The Detroit Pistons spent their No. 27 pick on Rodman during the second round of the 1986 draft. He joined a team eventually known as the "Bad Boys," alongside Isaiah Thomas, Joe Dumars and Bill Laimbeer.

    Rodman averaged just 7.3 points per game for his career, but his role as a voracious rebounder and fearless defender had tremendous impact and even helped change the rules of the game with his penchant for drawing charges underneath the basket.

    Rodman claimed back-to-back NBA Defensive Player of the Year Awards in 1990 and '91. He led the league in rebounding for every season from 1992 through 1998, and he retired with five championship rings, two from Detroit and three from his time with Michael Jordan and Phil Jackson on the Chicago Bulls. 

    The ever-mercurial Rodman also became widely known for his antics off the court. From marrying Carmen Electra and wearing a wedding dress with makeup on at a book signing to engaging in professional wrestling and befriending North Korean dictator Kim Jong-un, Rodman has often proven to be as perplexing off the court as he was punishing on it.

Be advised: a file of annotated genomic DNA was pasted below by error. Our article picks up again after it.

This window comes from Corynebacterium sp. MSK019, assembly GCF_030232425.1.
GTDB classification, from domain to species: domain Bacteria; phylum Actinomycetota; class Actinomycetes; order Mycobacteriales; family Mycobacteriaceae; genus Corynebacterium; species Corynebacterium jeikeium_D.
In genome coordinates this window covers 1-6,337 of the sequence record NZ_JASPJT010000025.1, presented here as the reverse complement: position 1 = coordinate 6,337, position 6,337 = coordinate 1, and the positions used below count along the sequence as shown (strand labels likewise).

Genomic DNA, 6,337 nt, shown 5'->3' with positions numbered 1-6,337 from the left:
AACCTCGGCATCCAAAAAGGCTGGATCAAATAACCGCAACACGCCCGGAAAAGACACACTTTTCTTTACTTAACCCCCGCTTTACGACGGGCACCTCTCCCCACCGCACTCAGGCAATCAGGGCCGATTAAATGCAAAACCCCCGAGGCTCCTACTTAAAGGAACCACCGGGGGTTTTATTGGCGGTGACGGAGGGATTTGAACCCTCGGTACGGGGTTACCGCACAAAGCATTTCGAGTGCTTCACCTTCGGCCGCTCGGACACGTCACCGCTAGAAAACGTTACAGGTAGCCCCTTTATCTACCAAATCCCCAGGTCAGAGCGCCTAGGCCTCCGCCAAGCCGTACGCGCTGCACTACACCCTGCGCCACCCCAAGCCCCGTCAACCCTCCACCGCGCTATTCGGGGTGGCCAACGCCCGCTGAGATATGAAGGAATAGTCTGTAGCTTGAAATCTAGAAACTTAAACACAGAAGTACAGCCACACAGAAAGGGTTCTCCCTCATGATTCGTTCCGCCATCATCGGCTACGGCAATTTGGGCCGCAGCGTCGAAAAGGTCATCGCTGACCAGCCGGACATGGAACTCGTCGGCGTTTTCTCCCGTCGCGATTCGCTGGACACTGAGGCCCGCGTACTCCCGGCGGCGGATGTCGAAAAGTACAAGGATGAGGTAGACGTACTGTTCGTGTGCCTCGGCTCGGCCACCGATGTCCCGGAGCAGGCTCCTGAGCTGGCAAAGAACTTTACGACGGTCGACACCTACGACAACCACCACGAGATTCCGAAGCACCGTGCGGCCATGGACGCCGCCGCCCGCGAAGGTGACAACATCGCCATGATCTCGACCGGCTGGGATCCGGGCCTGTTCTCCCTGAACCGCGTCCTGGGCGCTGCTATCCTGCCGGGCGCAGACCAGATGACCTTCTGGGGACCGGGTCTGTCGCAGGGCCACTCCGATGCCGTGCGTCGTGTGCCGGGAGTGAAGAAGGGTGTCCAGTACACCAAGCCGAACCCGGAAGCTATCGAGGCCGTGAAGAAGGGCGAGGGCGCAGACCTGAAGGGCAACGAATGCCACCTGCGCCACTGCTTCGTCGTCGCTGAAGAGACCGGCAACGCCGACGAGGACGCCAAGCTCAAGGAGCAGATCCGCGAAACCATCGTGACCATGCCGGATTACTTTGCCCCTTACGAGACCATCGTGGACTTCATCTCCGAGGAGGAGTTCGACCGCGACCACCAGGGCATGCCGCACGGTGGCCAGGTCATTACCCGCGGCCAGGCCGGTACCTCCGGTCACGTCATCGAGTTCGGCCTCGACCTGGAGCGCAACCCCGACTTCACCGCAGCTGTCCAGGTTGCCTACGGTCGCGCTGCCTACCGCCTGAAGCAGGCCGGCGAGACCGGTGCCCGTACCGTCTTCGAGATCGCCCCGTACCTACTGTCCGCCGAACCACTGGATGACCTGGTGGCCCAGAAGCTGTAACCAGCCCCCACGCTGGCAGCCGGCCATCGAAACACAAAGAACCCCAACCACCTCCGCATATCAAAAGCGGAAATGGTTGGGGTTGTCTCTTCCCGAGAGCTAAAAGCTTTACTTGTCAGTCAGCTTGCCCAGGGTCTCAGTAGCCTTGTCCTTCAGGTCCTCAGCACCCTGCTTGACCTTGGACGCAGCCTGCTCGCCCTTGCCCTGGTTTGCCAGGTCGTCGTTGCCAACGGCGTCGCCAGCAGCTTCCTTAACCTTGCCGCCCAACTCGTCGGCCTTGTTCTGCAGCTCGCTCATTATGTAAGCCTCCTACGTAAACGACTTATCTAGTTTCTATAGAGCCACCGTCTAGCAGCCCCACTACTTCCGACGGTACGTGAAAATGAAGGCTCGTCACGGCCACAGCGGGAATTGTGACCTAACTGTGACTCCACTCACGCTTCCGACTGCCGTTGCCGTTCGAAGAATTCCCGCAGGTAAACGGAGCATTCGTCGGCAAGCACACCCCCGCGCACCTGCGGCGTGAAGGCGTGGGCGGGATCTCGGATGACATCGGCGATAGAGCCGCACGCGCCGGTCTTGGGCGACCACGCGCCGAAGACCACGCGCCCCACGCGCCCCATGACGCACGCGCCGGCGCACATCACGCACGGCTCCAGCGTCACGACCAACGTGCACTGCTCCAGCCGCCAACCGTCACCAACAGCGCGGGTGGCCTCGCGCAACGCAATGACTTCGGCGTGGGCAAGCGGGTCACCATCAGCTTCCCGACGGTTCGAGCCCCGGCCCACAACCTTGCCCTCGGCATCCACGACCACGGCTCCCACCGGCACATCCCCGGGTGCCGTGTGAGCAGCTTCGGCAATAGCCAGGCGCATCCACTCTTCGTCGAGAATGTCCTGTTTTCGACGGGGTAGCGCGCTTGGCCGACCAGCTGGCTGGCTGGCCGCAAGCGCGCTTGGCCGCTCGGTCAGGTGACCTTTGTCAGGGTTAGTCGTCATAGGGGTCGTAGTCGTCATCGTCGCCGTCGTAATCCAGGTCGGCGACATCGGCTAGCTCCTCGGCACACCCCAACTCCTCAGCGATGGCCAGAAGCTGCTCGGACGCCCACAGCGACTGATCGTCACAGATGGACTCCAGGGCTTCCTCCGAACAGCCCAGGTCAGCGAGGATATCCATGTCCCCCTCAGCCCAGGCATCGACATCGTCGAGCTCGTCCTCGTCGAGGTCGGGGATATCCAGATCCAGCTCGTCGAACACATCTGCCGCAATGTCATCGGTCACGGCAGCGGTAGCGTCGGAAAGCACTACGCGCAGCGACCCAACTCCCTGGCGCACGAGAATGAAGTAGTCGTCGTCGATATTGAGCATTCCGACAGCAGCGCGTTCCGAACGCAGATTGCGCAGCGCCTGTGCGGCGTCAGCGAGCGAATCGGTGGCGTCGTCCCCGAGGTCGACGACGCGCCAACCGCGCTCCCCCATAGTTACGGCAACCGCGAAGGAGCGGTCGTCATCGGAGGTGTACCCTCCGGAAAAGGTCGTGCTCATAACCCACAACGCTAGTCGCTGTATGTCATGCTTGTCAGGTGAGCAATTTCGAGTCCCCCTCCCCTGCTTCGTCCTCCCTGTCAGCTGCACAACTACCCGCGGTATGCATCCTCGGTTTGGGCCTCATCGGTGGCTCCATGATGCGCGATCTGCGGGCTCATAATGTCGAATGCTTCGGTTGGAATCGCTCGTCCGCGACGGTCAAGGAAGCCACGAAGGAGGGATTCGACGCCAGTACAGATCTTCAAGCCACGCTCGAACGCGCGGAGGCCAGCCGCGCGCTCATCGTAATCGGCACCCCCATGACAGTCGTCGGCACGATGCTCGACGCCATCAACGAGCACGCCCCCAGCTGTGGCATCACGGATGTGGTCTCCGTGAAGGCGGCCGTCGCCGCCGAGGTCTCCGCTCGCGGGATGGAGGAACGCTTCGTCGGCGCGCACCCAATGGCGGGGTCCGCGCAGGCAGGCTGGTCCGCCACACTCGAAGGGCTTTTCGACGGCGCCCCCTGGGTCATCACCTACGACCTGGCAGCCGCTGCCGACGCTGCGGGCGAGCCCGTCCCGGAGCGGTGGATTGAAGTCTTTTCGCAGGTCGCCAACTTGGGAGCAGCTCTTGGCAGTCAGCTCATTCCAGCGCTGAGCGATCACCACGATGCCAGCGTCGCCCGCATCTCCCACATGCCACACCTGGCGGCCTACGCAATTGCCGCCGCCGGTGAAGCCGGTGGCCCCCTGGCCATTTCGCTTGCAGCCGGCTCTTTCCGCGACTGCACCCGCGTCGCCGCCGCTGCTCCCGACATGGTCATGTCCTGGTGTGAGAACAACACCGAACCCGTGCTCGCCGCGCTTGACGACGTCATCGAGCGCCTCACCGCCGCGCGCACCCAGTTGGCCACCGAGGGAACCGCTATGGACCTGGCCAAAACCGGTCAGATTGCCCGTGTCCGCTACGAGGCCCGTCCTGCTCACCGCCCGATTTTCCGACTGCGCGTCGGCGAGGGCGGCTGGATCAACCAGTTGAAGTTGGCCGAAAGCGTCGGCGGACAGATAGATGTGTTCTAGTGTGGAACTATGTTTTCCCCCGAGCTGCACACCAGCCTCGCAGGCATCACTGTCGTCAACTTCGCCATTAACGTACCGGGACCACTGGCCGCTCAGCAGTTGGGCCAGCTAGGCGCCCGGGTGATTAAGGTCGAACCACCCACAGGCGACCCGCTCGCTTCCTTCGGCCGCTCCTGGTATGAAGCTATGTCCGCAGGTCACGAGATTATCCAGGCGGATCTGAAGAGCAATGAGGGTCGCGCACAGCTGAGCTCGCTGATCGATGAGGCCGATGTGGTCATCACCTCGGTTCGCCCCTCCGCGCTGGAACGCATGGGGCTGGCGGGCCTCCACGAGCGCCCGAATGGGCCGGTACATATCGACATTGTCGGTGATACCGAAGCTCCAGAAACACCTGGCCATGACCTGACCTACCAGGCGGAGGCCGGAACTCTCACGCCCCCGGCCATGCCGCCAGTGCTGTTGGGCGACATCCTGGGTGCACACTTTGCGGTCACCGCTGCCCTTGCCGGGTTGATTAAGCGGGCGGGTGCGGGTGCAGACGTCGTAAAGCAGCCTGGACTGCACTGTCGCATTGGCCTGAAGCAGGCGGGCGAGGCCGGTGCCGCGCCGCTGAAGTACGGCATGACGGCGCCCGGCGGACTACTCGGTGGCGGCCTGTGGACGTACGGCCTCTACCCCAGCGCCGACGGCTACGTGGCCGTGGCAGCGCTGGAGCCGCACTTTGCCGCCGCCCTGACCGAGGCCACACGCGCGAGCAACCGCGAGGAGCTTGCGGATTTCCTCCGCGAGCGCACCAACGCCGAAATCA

Robert Horry (1992-2008)

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    Chris Birck/Getty Images

    Robert Horry was a promising young prospect when he was drafted out of Alabama by the Houston Rockets with the 11th pick of the 1992 draft. However, Horry failed to make a significant impact once he hit the pros.

    He averaged 10.1 points per game as a rookie, never posted a scoring average above 12.0 points per game and never put up a double-digit scoring average after his fourth season. He retired averaging 7.0 points per game and never made an All-Star team.

    But a torch was passed to Horry during his felicitous career. L.A. Lakers great Jerry West earned the nickname "Mr. Clutch," and Horry would come to be known as "Big Shot Bob" (or "Big Shot Rob" according to Basketball-Reference, but the alliteration sounds slightly better). 

    Horry collected an amazing seven championship rings by the time he retired—two with the Rockets ('94 and '95), three with the Lakers ('00, '01 and '02) and two with the San Antonio Spurs ('05 and '07).

    Horry's clutch resume included a litany of memorable shots that helped deliver key victories in the playoffs. With Houston, he canned a go-ahead jumper in Game 1 of the 1995 conference finals against the Spurs, and he hit the game-icing three-pointer in Game 3 of the NBA Finals against the Orlando Magic that year.